Comments on: Jamie Dimon needs a boss http://blogs.reuters.com/felix-salmon/2013/05/17/jamie-dimon-needs-a-boss/ A slice of lime in the soda Sun, 26 Oct 2014 19:05:02 +0000 hourly 1 http://wordpress.org/?v=4.2.5 By: JCMCapital http://blogs.reuters.com/felix-salmon/2013/05/17/jamie-dimon-needs-a-boss/comment-page-1/#comment-48384 Thu, 17 Oct 2013 00:38:42 +0000 http://blogs.reuters.com/felix-salmon/?p=21782#comment-48384 I sold JPM in 2002 when I left at $56. It has been “dead money” since”
He should have been fired when he offered to sell Bank One for “Par”!
But Jim Crown interfered with that!!
jcm

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By: Christofurio http://blogs.reuters.com/felix-salmon/2013/05/17/jamie-dimon-needs-a-boss/comment-page-1/#comment-47068 Tue, 21 May 2013 14:07:31 +0000 http://blogs.reuters.com/felix-salmon/?p=21782#comment-47068 mfw13: stockholders shouldn’t be expected to sell every time there’s an issue. They should be able to address that issue as owners. If I hire a contractor to fix my house, and he isn’t doing the job I want — I don’t have to sell the house to him or a third party who likes him and move away. I can fire his butt and get another contractor. Or even require him to deal with a subcontractor. Why? because it’s my house.

Nothing to be “amazed” about here.

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By: mfw13 http://blogs.reuters.com/felix-salmon/2013/05/17/jamie-dimon-needs-a-boss/comment-page-1/#comment-47063 Tue, 21 May 2013 01:50:13 +0000 http://blogs.reuters.com/felix-salmon/?p=21782#comment-47063 I am amazed by how many people continue to own the stock of companies whose governance they feel is poor.

If you don’t think Jamie Dimon should be chairman and CEO of JP Morgan, then sell the stock.

If enough people do that to send the stock price down, I’m pretty sure he’ll get the message.

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By: JSRNYC http://blogs.reuters.com/felix-salmon/2013/05/17/jamie-dimon-needs-a-boss/comment-page-1/#comment-47051 Mon, 20 May 2013 17:05:04 +0000 http://blogs.reuters.com/felix-salmon/?p=21782#comment-47051 “But the fact is that Dimon should not be chairman of JP Morgan”? This statement may be many things but it is certainly not a fact. It is an opinion. We have plenty of evidence that he’s a good chairman, in that the bank was so well managed in the run-up to the financial crisis that it did not require a bailout. Would Dimon having a boss have definitively prevented the “whale” incident that led to this whole discussion? Here’s another opinion: probably not.

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By: Sechel http://blogs.reuters.com/felix-salmon/2013/05/17/jamie-dimon-needs-a-boss/comment-page-1/#comment-47037 Sat, 18 May 2013 19:38:33 +0000 http://blogs.reuters.com/felix-salmon/?p=21782#comment-47037 Frankly separating the role of CEO & Chairman of the Board is just good governance. With the exception of smaller publicly traded firms, I can’t understand why shareholders would not insist upon it. It seems where companies get into trouble is where the board is not able to exercise good over-sight. A CEO who holds both titles would seem to go against an effective board.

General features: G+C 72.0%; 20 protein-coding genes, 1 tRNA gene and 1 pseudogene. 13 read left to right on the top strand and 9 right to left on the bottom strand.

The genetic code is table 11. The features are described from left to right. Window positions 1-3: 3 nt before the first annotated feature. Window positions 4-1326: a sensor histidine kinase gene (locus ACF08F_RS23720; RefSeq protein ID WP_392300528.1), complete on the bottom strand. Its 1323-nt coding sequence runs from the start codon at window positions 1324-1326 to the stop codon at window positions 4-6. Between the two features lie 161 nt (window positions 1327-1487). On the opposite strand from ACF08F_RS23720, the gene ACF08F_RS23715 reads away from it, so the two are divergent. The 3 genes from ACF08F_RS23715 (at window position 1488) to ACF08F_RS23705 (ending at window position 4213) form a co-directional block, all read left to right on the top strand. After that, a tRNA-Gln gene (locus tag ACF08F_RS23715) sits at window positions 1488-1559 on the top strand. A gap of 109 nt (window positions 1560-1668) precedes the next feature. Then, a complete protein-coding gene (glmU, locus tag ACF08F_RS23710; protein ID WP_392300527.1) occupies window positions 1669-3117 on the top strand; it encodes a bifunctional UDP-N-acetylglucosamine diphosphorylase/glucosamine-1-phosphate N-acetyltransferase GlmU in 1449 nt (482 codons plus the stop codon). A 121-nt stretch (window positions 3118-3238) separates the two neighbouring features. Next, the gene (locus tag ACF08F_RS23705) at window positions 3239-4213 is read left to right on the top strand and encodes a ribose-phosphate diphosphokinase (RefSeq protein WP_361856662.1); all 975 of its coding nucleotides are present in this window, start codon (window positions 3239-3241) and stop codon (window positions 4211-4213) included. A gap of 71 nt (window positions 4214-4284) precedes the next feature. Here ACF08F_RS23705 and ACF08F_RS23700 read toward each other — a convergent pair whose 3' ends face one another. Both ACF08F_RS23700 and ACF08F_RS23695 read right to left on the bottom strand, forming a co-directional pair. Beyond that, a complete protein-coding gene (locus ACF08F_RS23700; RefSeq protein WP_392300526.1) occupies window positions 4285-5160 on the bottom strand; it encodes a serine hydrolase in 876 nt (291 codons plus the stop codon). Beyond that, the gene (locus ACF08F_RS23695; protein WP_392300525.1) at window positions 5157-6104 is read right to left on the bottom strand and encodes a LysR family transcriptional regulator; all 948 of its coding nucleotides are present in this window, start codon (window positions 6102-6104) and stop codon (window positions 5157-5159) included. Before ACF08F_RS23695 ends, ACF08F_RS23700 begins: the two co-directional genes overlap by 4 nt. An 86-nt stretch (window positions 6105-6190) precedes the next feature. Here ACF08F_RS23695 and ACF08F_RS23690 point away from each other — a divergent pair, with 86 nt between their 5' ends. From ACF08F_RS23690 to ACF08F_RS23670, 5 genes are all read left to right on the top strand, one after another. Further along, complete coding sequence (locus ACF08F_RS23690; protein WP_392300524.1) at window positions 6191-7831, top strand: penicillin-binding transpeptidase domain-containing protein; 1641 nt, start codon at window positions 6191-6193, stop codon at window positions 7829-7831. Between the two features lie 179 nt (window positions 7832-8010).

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By: QuietThinker http://blogs.reuters.com/felix-salmon/2013/05/17/jamie-dimon-needs-a-boss/comment-page-1/#comment-47036 Sat, 18 May 2013 18:11:35 +0000 http://blogs.reuters.com/felix-salmon/?p=21782#comment-47036 @y2kurtus thinks that the too big to fail banks serve a purpose. If the purpose is to take insured deposits which could be loaned to small businesses to London, Hong Kong, etc and gamble those funds in currency speculations and derivatives, then Jamie Dimon is your man.

The cult of the CEO is a disaster. Every company big enough to be listed on the stock exchange needs a board chairman to oversee the company president and to represent the owner-shareholders.

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By: y2kurtus http://blogs.reuters.com/felix-salmon/2013/05/17/jamie-dimon-needs-a-boss/comment-page-1/#comment-47033 Sat, 18 May 2013 04:10:35 +0000 http://blogs.reuters.com/felix-salmon/?p=21782#comment-47033 Whine as many will about the too big to fail banks they do serve a purpose. National businesses can use one firm coast to coast. Customers who travel frequently between large cities can transact business seamlessly. Truly massive web and systems platform spending can be spread across businesses in the thousands and customers in the millions.

Capital is the only issue to decide. If a bank is to big to unwind in an orderly fashion than by all means require more capital. The Canadian model (basically 5 large national banks vs +5,000 in the US) works just fine.

If people don’t want to work with a large bank run by a 20,000,000 CEO they can always bank at one of the +1,000 customer owned mutual banks like mine or the +6,000 credit unions like Felix’s.

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